I don’t know the answer, but I do see the phenomenon. For example, since the spring of 2018 no less than three books about the Underground Railroad have come to my attention. The first, Jacqueline Friedland’s Trouble the Water, is the subject of my most recent interview. The second, Terry Gamble’s The Eulogist, is destined for an interview next January, when it appears. I had to turn down the third, Martha Conway’s The Underground River, even though I loved Conway’s Sugarland, because there are only so many slots in the schedule and I like to cover as many times and places as possible over the course of a year. (For my previous interview with Conway, see https://newbooksnetwork.com/martha-conway-sugarland-a-jazz-age-mystery-noontime-books-2016/.) 


Perhaps it’s the centennial of the Civil War that has turned people’s thoughts to the antebellum South and the dreadful inequality that kept those plantations running and their owners sufficiently satisfied that they were prepared to secede rather than accept the need for change. Perhaps it’s the current conversation about the lingering reality of racism and the removal of statues commemorating those who fought to preserve slavery that has writers wondering about those who opposed it, what drove them and what happened to them as a result of bucking the trend.

Trouble the Water doesn’t answer the question of the zeitgeist. As you’ll hear in the interview, Friedland decided to focus on abolitionism and the antebellum South because it interested her enough to keep her wanting to write about the topic for years—which for a novel is also a serious reason for choosing one topic over another. In doing so, she has given us a story that explores with sensitivity and depth the conflicting positions on slavery in 1840s Charleston: the views of slave owners and abolitionists, visitors and long-time residents, and, most important, in the person of Clover, the slaves themselves.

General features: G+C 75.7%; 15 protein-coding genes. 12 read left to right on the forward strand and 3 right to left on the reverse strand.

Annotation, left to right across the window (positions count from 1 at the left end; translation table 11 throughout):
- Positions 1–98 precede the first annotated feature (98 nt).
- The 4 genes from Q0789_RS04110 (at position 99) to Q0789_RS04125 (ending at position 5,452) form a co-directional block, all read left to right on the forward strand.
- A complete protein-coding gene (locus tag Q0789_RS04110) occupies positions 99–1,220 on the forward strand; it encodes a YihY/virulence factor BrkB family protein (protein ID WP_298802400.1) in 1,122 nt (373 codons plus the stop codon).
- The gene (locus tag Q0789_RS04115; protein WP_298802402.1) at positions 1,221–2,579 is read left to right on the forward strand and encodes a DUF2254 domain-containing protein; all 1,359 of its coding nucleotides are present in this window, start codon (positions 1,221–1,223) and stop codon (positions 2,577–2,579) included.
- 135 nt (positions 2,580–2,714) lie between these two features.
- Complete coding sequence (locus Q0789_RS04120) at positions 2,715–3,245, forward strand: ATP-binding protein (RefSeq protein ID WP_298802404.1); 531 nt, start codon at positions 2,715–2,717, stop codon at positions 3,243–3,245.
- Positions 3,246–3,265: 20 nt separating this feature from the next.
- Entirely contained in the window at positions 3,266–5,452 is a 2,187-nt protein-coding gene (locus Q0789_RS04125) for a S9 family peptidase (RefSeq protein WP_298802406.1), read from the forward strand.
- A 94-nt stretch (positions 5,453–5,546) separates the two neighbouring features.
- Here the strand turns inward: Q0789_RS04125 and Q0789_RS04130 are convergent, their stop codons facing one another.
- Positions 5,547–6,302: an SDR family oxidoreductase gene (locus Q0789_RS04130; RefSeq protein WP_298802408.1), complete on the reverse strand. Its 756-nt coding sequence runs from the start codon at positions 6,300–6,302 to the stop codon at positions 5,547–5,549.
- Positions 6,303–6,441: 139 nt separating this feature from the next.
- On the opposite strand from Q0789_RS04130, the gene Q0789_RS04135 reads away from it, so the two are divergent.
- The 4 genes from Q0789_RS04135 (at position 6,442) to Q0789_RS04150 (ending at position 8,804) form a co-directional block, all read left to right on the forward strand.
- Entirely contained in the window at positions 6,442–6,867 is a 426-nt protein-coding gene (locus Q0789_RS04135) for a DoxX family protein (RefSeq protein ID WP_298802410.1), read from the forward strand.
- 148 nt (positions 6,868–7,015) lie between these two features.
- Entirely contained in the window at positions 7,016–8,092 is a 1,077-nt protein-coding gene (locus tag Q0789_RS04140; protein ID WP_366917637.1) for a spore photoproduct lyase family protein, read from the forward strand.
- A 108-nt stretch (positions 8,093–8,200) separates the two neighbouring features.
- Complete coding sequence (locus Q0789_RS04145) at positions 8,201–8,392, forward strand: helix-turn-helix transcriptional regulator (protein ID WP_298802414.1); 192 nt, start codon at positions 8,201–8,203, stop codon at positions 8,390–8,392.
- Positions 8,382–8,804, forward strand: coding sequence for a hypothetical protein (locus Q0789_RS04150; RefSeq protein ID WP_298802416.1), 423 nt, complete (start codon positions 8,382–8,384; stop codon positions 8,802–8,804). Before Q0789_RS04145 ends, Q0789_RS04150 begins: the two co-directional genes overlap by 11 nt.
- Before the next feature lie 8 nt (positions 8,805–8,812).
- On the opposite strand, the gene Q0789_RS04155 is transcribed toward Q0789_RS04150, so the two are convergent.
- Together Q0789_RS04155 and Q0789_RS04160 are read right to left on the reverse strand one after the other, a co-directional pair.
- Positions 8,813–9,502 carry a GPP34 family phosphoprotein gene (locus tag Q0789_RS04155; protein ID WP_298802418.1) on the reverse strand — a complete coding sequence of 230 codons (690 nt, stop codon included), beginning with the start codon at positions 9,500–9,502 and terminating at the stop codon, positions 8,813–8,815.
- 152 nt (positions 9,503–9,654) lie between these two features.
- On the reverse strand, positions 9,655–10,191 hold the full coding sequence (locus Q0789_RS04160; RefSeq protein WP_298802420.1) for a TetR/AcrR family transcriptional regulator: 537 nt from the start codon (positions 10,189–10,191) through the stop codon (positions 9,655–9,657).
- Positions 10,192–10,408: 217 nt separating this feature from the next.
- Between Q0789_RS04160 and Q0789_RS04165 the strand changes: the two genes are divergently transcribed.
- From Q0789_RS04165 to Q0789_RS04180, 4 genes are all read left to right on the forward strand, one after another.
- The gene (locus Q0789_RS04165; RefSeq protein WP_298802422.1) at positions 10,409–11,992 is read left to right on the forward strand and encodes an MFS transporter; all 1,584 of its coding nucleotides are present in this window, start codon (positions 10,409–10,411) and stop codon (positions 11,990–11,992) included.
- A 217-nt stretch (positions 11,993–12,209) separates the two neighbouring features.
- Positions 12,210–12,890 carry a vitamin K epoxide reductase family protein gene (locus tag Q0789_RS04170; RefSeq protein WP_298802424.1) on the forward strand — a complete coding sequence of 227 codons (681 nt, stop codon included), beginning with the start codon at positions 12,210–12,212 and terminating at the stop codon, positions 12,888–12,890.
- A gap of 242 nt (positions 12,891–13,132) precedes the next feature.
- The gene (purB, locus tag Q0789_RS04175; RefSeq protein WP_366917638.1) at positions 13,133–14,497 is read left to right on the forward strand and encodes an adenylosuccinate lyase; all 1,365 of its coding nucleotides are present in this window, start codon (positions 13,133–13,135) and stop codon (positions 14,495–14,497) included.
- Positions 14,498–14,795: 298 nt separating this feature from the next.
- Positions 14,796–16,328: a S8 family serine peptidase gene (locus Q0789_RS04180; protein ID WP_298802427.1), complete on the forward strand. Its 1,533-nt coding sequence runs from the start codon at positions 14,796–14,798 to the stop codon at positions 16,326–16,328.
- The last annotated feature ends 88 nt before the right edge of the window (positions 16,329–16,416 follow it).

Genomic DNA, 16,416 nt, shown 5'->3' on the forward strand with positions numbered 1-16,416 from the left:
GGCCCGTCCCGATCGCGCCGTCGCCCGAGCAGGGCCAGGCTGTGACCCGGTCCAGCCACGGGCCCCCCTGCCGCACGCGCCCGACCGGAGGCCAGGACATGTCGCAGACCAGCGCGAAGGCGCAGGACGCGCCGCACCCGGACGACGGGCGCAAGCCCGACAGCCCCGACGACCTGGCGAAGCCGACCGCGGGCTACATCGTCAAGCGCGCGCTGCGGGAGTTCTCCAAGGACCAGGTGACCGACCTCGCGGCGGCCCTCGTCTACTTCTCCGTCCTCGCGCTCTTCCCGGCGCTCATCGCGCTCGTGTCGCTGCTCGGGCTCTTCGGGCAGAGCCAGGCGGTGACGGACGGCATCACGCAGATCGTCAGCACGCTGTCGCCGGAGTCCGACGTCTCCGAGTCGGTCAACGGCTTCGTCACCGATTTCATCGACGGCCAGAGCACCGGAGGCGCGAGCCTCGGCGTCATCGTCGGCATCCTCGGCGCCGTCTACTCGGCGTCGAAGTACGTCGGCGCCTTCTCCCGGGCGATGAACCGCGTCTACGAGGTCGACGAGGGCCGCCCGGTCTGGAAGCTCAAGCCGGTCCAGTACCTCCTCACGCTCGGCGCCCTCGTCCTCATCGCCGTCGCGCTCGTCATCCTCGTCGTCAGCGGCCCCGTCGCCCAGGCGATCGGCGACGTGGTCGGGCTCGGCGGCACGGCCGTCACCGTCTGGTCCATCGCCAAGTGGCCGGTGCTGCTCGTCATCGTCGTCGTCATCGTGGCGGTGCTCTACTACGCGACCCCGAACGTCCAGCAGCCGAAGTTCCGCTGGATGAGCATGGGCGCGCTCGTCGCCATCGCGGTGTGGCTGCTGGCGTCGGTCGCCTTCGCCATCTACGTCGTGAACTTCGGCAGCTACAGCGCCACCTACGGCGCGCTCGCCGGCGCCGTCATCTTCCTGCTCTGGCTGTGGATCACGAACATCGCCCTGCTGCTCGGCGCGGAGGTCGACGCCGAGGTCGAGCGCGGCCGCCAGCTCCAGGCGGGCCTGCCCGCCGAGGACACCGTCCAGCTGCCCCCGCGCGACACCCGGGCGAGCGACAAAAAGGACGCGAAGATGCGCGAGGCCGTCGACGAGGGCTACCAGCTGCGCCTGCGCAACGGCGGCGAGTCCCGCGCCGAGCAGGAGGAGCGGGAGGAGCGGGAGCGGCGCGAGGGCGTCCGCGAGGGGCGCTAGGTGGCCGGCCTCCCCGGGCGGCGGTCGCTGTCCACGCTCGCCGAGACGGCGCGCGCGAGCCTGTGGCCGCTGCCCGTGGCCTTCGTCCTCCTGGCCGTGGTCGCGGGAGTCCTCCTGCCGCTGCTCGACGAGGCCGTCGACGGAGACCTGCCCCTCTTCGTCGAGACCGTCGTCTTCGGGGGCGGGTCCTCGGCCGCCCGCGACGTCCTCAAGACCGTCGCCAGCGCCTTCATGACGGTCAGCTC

So listen to the interview, where we discuss, among other things, the difficulty for an author of portraying characters whose views she finds distasteful. Because whether the past makes us comfortable or not, we can’t avoid it—it’s already happened—and we do the present no service by sugarcoating the misdeeds and mistaken views of our predecessors. One day, no doubt, our descendants will wonder about us. “What were they thinking?” they’ll say. “How could they act that way?” And you know what? They’ll probably be right.

The rest of this post comes from New Books in Historical Fiction.


Douglas Elling has left his home town in England and made a name for himself in Charleston. It’s about twenty years before the US Civil War, and slavery is still very much an institution in South Carolina, but Douglas finds it abhorrent. He has promised his father-in-law to care for the family business, so he can’t simply pack up and go home. Instead he becomes involved in the nascent abolition movement, using his inherited fleet and his manumitted laborers to intercept illegal slave traders on the high seas.

But when his estate goes up in flames, killing his wife and young daughter, Douglas is shattered. Can any good he might do by fighting the entrenched slave culture of the US South justify the death of his loved ones? He retreats into his shell until, three years later, the arrival of Abigail Milton, another English refugee, summons him back to society.

Abigail, aged seventeen, has a difficult past of her own. Her family has fallen from a comfortable middle-class existence to a life of poverty, and the wealthy uncle who helps them keep food on the table expects a price in return: Abby’s virtue. She doesn’t dare share the truth of her uncle’s advances: he’s promised to cut off all support if she tells. But the invitation to live as Douglas’s ward offers a perfect solution, even after she arrives in Charleston and realizes that not all is as it seems. Especially where Douglas is concerned …

In Trouble the Water (Spark Press, 2018), Jacqueline Friedland explores the complex society of the antebellum South, the influence and consequences of slavery, and the contributions of those who strove to help its victims escape through the Underground Railroad and ultimately to end the system altogether.